Glass Museum Frauenau

Movement and change

They did not recognize borders. I've never heard of any glassmakers from Eleonorenhain that had any difficulties at the border.
The Poschinger or the Gistl would have written a letter saying that they want to take on someone, and setting out the terms of what he needed, a goblet maker for example. He replied that he could come on the 15th. And he would be sent 30 marks as travel money, and the woman and the child he could bring over later. If he wanted.

Glass cutter, born in 1907

The Killinger was a communist and the old Hirtreiter was something like a communist. He was the man who sorted out the glass shards, and before the break he would come into the workshop from Killinger. Politics was difficult at that time, and us boys they did not want to see. We have yet worked out what it was about. And the Hirtreiter at the time- things they said about Hitler: "This Gypsy", "The scoundrel!"
The Killinger, they then imprisoned him in the concentration camp; he was betrayed because of the English radio channel. And then they freed him again, since all helped together to get him out. They needed him because he helped the Hirtreiter with the engraving of the territorial eagles. He was just five weeks in Dachau.

Glass cutter, born in 1923

In 1981 I started in the Schott Zwiesel works and spent four years there. Then I spent a year at Rosenthal in Amberg. Because of love I came back again and then by chance read an advertisement that Theresienthal was looking for a glassblower. I responded to the advertisement and was taken on immediately.
My father was also glassblower and just wandered. For a time in the Regenhütte works, then to Ludwigsthal, he would stop into any situation where there was money to be made. That time is gone. Then, there was even a commuters' bus to Amberg, with wich they took the bavarian forest glass workers and drove up and back home on the weekend. Such they were then sought for!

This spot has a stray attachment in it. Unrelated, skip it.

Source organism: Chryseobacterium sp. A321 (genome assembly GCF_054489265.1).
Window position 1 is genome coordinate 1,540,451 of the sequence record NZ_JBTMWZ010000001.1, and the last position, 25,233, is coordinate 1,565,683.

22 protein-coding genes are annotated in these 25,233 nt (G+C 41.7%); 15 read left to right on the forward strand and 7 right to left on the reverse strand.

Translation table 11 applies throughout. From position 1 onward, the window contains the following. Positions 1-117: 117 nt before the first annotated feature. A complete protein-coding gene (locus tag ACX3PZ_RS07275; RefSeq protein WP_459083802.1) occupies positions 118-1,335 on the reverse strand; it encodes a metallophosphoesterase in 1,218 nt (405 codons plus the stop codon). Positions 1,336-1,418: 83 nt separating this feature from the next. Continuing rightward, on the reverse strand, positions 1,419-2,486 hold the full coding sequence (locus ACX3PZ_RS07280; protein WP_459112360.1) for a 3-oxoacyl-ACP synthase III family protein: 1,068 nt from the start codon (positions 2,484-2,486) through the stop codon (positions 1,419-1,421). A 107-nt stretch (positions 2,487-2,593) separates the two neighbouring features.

Glassblower, born in 1965

We also demonstrated. We were on protest at the main works, going there by bus, when they wanted to lay us off. We have demonstrated, but it has not helped. Then, when we were first closed, we marched to the town square in Zwiesel, and again that has brought us nothing.
Later we went on strike in the works, made wildcat strikes because no salaries had been paid. We stopped work, again worked for a time, and striked again. It has brought us nothing. If there is no money, then the “Emperor has lost his rights”.

Glassblower, born in 1965

It was not easy to get good glassblowers to go over to the machine. The glassblower is a proud profession! And this silent rivalry between the crystal glass works and the glass machine works was always there. The glassmakers looked a bit down, not up. "What do you want with me there?" That was the classic question.

Company director, born in 1935

There are handmade glasses that you cannot distinguish from machinery glasses. Each cup should be the same. But yes, a glassblower has to feel the glass out of the furnace! He pulls the stem with a template, and yes it can even be larger by two millimeters. That's actually what makes handwork. Manual work is done by hand and is not machine work.

Glass painter, born in 1965, glass engraver, born in 1962